Review: Wet Hot American Summer (2001)

The DVD Dump Bin segment is back for its (slightly belated) August entry… is Wet Hot American Summer a good pick for the dog days of summer?

Reviewed by: Justin Rumenapp
@The_Ill_Phantom

Wet Hot American Summer opens to an excellent montage of camp counselors partying out by a campfire to Jefferson Starship’s “Jane." This brief segment perfectly sets the tone for the rest of the movie, and perhaps encapsulates “youths hanging out in the summer” better than anything that follows. The art of the title sequence may be a lost one, but Wet Hot American Summer's simple but effective opening sequence (along with its clever end credits) make the case that it isn’t quite dead.

The movie that is actually sandwiched between the two credits is a broad parody of the “summer camp” genre. The film follows an ensemble of camp counselors played by Janeane Garofalo, David Hyde Pierce, Michael Ian Black, Molly Shannon, Amy Poehler and the film’s co-writer Michael Showalter as they finish up various camp activities on the last day of camp.

Many summer camp movies feature: a sporting event against a rival camp; some sort of event that threatens to shut the camp down forever; or campers getting lost in the wilderness. Wet Hot American Summer naturally sends up all of these tropes at various points in its run time. At times various times, however, some of the sequences feel like they would be better fit for in sketch comedy TV program rather than scenes in a feature length film.

The film's subtle humor makes jabs that the fact that the actors are at least 10 years too old to play their parts as counselors; the are numerous (allegedly intentional) continuity errors; and the strong possibility that several of the camp’s kids may have gone missing due to incredibly poor supervision.  The film delves heavily into absurdist humor. A short trip to the library devolving into a visit to a crack den. A talking can of vegetables rounds out the cast.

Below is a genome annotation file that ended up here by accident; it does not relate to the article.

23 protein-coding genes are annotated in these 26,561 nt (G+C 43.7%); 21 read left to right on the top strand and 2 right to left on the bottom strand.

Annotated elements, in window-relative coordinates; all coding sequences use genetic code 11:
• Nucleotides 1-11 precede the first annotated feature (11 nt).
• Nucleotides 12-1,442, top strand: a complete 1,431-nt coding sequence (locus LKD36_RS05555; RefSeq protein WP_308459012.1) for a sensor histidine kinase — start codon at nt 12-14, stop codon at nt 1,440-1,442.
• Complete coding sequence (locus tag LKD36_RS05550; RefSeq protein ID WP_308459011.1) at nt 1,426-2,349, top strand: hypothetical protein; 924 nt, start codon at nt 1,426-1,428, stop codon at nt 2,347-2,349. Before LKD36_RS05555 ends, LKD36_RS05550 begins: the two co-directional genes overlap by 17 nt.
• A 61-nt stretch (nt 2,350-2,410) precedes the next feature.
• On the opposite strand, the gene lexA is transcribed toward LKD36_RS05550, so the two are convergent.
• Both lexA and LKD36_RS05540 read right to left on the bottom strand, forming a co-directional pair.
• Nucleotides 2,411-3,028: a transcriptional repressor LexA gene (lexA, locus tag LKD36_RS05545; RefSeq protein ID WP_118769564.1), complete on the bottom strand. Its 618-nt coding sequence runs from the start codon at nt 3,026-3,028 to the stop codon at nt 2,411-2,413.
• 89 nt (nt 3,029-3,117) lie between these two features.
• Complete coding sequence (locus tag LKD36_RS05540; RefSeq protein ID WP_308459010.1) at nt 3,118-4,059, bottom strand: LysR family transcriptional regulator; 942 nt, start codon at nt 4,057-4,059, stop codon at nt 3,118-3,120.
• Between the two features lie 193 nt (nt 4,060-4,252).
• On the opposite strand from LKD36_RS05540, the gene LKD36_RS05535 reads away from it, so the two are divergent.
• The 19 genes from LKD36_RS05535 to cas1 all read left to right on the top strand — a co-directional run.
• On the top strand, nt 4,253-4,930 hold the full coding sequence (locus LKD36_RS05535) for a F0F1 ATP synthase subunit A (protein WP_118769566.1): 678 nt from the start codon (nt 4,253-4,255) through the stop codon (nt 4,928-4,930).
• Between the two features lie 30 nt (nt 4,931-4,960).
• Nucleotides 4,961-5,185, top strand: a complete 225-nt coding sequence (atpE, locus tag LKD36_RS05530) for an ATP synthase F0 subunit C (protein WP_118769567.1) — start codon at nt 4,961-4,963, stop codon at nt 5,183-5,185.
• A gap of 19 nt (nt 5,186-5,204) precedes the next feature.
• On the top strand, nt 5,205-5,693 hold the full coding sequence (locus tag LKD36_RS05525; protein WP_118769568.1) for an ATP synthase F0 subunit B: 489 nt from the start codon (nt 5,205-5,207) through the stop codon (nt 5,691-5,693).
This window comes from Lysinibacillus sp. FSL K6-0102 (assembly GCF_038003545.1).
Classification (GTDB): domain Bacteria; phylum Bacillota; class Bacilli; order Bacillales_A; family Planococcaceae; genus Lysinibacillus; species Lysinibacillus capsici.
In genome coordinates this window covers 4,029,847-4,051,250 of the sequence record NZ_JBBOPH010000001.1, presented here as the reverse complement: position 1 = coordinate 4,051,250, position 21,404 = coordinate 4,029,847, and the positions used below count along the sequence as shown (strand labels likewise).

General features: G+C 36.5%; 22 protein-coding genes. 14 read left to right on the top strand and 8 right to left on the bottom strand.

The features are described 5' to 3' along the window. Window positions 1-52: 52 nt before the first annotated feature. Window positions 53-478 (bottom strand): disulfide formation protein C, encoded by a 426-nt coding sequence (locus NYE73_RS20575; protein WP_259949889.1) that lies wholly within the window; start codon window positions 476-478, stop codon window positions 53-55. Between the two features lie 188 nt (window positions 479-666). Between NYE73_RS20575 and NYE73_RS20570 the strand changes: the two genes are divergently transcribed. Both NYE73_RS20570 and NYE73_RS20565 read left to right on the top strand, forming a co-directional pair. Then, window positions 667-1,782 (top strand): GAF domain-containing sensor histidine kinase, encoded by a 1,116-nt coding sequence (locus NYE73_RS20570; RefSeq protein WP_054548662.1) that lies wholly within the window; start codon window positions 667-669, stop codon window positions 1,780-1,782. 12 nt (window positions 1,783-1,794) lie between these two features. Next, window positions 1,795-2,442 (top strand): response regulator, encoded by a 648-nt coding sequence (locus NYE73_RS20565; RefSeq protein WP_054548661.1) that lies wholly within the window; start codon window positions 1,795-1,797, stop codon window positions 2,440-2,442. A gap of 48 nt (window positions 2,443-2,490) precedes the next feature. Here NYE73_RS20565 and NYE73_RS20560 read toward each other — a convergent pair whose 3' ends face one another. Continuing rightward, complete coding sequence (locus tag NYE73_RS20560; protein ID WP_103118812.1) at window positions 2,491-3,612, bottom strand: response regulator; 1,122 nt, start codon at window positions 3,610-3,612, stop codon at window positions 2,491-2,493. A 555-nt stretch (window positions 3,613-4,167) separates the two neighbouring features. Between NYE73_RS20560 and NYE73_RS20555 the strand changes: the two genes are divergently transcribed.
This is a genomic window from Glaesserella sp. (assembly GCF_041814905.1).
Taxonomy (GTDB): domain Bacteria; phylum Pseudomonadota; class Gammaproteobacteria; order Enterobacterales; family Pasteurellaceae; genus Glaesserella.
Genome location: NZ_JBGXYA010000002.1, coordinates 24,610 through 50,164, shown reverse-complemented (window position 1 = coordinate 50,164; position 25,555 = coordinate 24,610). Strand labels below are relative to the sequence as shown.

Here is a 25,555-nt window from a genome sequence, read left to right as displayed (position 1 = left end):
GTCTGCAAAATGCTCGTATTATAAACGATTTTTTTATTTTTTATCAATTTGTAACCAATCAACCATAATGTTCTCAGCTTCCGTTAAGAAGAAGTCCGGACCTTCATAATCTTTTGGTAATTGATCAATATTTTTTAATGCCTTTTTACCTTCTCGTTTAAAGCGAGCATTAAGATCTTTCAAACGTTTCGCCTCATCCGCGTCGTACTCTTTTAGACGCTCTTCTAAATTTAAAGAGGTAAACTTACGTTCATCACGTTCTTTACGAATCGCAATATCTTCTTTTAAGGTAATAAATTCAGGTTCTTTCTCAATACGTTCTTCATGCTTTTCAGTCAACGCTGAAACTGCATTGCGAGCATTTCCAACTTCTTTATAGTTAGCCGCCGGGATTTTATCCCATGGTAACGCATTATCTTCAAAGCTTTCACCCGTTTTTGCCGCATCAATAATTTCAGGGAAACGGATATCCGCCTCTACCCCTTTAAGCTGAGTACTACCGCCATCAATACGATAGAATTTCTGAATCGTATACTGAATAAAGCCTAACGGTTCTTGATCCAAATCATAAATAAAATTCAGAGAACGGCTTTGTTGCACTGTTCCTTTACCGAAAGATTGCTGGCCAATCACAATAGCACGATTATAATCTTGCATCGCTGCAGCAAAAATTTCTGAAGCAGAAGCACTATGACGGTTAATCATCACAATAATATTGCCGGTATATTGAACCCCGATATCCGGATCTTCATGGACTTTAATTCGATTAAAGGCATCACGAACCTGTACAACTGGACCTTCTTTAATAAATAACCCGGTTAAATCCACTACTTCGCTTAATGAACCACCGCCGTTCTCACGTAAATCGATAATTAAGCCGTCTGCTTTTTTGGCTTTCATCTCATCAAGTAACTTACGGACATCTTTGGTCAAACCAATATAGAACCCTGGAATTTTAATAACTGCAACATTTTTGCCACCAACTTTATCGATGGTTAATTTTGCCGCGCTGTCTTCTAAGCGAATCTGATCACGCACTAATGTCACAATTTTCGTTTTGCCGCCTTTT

Particularly interesting is to see the cast perform in roles that fall outside of their typecasting, particularly those who would go on to future fame. Paul Rudd is a womanizing jerk here as opposed to his now generic role of “lovable screw up” (Dinner for Schmucks). Bradley Cooper is a gay dance instructor as opposed to his now standard role of “slightly cocky, sometimes likable ladies man” (The Hangover: Part II). Christopher Meloni is an unhinged camp cook as opposed to an unhinged, overprotective cop (Law and Order: SVU.  Okay, so the roles there similar, but this one is comedic). 

Frequently amusing, sometimes laugh out loud funny, Wet Hot American Summer might be a good pick for a lazy August evening. Those who are opposed to absurdist humor will likely be lost in the shuffle. For dump bin prices, this is a decent pick, though it won’t convert anyone to its oddball style. 

The trouble with recommending a film like this is that fans of its peculiar brand of humor will probably have seen this film a dozen times. Director David Wain and co-writer Michael Showalter cut their teeth on strange shows like The State and Stella, and their fingerprints are all over this film. True to their cult following, there are many retrospective interviews appearing across the web for it's 10 anniversary.

Be sure to stay after the end credits for a brief epilog.

© 2011

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